Senate body briefed on MFN status to India
By Mubarak Zeb Khan
23 December 2011
ISLAMABAD, Dec 22: Trade liberalisation with India has partially been linked to signing of four agreements to remove all tariff and non-tariff barriers that hinder Pakistani exports to Indian market.
“We have demanded signing of bilateral agreements on Customs Cooperation Agreement, Mutual Recognition Agreement, Redressal of Grievances Agreement and Preferential Tariff under Safta,” said Secretary Commerce Zafar Memood, while briefing senators here on Thursday.
Indian Commerce Minister Shri Anand Sharma is scheduled to visit Pakistan in February next year. “We asked Indian government to get prior approval from relevant departments for signing these agreements during the minister visit,” Mr Mehmood said.
Though the secretary pleaded on behalf of the Indian government for having no Pakistan’s specific barriers to trade, but claimed at the same time that the singing of these four agreements will provide level playing field to Pakistani exporters.
Briefing the Senate Standing Committee on Commerce on one-point agenda of giving the status of Most Favoured Nation (MFN) status to India, the secretary said Pakistan was going to change its trade regime with India from ‘positive list’ to ‘negative list’.
The items in the negative list, however, will not be allowed for trade with India. Local industries have initially proposed 1,000 items for placement in the negative list, the secretary said.
Currently, Pakistan has 1,958 items in the ‘positive list’ for trade with India. The secretary said the negative list would be trimmed to a reasonable level.
The committee headed by Ilays Bilour said that he personally supported the granting of MFN status to India. He said that the move would provide Pakistan a market of over a billion people.
Asked about delay in finalising the negative list with India, the secretary said that the federal cabinet was the appropriate forum to decide the issue. However, he assured that sufficient level of protection would be ensured to local industries before completion of trade liberalisation with India to culminate on granting full MFN status to India.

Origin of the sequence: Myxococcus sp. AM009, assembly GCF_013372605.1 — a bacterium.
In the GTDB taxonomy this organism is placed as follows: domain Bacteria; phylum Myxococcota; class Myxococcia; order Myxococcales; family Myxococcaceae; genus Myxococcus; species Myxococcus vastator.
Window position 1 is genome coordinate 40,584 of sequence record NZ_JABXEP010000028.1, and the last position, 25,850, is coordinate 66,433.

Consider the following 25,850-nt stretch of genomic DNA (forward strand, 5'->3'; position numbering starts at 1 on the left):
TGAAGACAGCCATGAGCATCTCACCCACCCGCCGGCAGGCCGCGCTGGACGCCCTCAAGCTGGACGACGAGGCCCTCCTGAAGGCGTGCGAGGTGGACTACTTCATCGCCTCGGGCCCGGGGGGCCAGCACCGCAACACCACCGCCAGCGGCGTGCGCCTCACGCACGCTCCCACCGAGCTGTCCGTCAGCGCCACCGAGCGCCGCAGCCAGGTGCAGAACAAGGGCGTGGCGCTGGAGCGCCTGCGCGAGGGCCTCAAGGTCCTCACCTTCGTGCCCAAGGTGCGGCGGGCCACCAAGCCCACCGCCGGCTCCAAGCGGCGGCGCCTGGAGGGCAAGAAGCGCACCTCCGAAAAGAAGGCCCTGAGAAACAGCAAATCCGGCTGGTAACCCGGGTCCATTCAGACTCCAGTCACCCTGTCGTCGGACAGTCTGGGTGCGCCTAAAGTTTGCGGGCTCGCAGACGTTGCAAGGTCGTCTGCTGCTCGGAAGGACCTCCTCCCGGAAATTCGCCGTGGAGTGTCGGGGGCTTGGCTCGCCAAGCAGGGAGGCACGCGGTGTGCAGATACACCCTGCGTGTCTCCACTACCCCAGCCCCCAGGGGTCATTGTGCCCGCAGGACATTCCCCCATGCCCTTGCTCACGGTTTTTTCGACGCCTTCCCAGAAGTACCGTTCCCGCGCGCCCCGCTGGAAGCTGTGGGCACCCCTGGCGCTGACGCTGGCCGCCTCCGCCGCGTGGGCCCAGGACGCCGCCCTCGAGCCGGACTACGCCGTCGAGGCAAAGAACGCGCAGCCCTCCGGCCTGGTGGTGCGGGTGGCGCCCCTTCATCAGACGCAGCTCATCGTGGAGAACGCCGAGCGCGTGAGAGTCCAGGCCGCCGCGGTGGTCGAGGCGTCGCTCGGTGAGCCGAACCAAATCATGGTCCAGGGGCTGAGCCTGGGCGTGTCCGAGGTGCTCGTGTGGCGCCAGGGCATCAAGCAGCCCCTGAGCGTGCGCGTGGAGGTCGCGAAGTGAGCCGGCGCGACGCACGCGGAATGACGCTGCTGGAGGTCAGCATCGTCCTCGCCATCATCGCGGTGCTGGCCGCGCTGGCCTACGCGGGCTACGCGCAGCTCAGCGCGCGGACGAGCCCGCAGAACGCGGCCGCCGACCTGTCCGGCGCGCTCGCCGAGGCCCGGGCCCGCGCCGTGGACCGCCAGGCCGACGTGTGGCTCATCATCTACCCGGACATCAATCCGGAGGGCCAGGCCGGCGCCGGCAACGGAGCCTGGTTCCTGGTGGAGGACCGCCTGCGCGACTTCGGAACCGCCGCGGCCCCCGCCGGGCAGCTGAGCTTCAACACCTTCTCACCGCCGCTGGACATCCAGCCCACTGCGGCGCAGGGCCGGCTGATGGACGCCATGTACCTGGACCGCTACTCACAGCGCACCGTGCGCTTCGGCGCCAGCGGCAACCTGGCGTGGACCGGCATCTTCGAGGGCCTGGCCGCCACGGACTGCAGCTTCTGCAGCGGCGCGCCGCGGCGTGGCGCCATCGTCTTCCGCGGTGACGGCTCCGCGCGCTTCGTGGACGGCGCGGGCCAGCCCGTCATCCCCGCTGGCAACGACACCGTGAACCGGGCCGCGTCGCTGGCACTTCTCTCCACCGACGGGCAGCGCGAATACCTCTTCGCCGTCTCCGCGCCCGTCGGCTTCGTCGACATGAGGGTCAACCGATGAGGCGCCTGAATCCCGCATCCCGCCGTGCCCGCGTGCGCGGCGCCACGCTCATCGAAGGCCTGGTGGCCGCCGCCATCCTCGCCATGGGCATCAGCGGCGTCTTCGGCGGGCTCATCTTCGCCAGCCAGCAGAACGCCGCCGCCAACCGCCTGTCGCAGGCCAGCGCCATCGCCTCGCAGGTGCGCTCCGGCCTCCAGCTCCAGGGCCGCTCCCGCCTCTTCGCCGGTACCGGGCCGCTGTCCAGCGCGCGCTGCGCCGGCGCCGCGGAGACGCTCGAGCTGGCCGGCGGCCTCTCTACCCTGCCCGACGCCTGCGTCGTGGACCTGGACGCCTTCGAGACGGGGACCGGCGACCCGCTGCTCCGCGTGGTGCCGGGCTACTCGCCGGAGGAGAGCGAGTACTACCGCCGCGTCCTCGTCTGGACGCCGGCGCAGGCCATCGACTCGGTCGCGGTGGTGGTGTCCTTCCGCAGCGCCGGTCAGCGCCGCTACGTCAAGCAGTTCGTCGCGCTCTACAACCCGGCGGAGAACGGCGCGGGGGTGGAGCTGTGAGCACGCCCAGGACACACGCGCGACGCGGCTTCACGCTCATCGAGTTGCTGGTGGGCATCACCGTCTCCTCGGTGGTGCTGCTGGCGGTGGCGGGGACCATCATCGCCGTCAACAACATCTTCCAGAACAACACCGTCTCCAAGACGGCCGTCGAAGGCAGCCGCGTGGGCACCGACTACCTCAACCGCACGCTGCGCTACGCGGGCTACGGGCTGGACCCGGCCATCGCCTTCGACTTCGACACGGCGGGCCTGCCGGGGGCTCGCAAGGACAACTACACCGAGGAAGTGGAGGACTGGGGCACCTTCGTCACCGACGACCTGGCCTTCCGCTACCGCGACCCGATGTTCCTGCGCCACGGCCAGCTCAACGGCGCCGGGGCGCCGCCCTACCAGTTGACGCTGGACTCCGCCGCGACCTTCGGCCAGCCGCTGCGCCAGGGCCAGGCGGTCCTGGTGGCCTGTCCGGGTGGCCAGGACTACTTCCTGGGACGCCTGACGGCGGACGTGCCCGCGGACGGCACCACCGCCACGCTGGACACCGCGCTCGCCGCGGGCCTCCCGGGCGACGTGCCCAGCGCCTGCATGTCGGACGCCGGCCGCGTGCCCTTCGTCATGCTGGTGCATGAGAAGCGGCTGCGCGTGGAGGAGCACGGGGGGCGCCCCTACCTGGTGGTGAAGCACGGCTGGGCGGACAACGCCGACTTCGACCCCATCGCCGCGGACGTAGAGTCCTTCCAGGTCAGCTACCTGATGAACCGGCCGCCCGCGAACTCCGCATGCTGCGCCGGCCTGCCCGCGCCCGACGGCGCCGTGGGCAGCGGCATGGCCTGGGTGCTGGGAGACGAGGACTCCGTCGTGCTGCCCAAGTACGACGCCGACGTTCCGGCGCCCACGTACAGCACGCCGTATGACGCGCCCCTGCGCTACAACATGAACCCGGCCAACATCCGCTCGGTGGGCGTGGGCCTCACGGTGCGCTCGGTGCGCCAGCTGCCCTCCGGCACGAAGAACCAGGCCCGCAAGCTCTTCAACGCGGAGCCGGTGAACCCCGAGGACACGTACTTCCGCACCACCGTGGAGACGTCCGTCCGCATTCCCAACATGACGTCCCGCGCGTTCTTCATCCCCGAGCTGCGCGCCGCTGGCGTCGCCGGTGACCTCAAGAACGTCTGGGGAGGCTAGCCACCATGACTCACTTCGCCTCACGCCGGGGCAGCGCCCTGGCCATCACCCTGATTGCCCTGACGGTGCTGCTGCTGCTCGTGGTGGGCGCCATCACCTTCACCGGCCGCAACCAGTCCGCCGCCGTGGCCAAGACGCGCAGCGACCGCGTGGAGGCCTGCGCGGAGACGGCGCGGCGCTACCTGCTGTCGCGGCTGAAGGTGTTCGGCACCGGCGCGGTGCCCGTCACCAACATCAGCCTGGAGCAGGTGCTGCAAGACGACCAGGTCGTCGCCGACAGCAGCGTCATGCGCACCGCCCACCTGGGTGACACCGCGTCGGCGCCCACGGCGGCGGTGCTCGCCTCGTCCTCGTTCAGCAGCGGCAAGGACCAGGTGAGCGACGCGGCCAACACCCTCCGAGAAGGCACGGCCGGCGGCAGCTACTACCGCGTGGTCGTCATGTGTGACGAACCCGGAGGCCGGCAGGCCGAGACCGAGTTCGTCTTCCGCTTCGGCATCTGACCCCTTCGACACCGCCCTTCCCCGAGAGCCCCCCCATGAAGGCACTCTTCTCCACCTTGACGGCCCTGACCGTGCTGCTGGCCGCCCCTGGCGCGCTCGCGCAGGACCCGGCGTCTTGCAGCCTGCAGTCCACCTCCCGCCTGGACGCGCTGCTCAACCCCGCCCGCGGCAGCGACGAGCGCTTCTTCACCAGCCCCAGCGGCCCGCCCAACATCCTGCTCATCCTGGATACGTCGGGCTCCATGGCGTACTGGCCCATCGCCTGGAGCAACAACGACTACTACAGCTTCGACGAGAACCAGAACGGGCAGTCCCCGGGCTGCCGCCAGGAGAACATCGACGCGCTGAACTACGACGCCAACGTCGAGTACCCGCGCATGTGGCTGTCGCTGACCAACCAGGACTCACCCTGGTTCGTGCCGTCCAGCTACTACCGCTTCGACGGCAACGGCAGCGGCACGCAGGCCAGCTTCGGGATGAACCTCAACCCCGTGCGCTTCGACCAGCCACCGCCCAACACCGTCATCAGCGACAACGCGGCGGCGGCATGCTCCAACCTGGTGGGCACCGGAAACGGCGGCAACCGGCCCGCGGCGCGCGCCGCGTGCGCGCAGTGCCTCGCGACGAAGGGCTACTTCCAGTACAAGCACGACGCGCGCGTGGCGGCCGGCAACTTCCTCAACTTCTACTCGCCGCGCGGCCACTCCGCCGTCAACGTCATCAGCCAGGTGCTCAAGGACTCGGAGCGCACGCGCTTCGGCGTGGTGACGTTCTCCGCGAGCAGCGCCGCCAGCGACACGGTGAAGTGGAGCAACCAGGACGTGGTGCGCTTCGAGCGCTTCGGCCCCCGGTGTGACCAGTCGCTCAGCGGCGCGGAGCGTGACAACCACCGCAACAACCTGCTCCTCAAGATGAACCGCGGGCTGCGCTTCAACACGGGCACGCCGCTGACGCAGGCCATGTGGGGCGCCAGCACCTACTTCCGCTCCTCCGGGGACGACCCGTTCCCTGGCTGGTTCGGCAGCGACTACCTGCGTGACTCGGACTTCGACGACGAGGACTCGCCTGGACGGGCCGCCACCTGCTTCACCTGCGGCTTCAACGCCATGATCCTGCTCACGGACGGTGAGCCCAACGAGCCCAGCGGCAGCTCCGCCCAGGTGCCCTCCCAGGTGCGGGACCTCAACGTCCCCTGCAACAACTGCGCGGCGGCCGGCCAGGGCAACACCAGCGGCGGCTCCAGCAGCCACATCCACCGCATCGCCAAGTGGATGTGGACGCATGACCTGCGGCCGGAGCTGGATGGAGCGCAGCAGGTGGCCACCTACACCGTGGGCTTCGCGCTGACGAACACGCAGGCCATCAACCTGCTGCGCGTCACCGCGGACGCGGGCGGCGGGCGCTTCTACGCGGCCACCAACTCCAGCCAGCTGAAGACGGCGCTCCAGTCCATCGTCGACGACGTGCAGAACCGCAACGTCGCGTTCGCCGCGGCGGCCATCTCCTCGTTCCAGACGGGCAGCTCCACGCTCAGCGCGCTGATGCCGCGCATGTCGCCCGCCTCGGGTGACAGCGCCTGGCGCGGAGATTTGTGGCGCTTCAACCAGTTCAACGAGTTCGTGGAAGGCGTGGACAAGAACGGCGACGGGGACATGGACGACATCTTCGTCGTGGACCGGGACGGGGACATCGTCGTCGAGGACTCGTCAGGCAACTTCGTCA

And the secretary outright rejected the impression that there was a pressure on Pakistan for granting MFN status to India.
Though India demanded granting of MFN in one go but he said the ministry of commerce sequenced it. “The ministry of commerce will give a transparent presentation to the cabinet in February on MFN to make final decision,” Mr Zafar said.
“The federal cabinet has already empowered commerce ministry to normalise trade relations with India on non-discrimination basis which means MFN status”, the secretary said.
Mr Zafar informed the legislators that at present many products are coming to Pakistan from India via Dubai with different brand names. “This cost additional amount of $300 million to $700 million annually”, the secretary claimed.
He said the direct import of such raw materials and machinery from India would reduce its cost for the local industries.
However, the secretary admitted that after granting MFN status, the trade balance would remain in favour of India.
Currently, Indian exports to Pakistan stood at $1.6 billion while Pakistan’s exports to India stood at around $500 million.
The secretary said a full fledge campaign would be launched soon to abreast local industries of the challenges and opportunities in the post-MFN trade regime with India.
Ishaq Dar of PML-N suggested ministry of commerce to probe the issue of state subsidy to Indian exporters. This he said could hurt interest of local industries. He also mentioned that cost of production in Pakistan was much higher than India.
Haroon Akhtar Khan said the trade liberalisation would only benefit India. He questioned the government’s move for de-linking trade liberalisation with India from other core political issues. He said Pakistani products would face tough competition from Indian subsidised products.
Abdul Razzaq also said that giving MFN status to India would lead to flooding of local markets with Indian goods.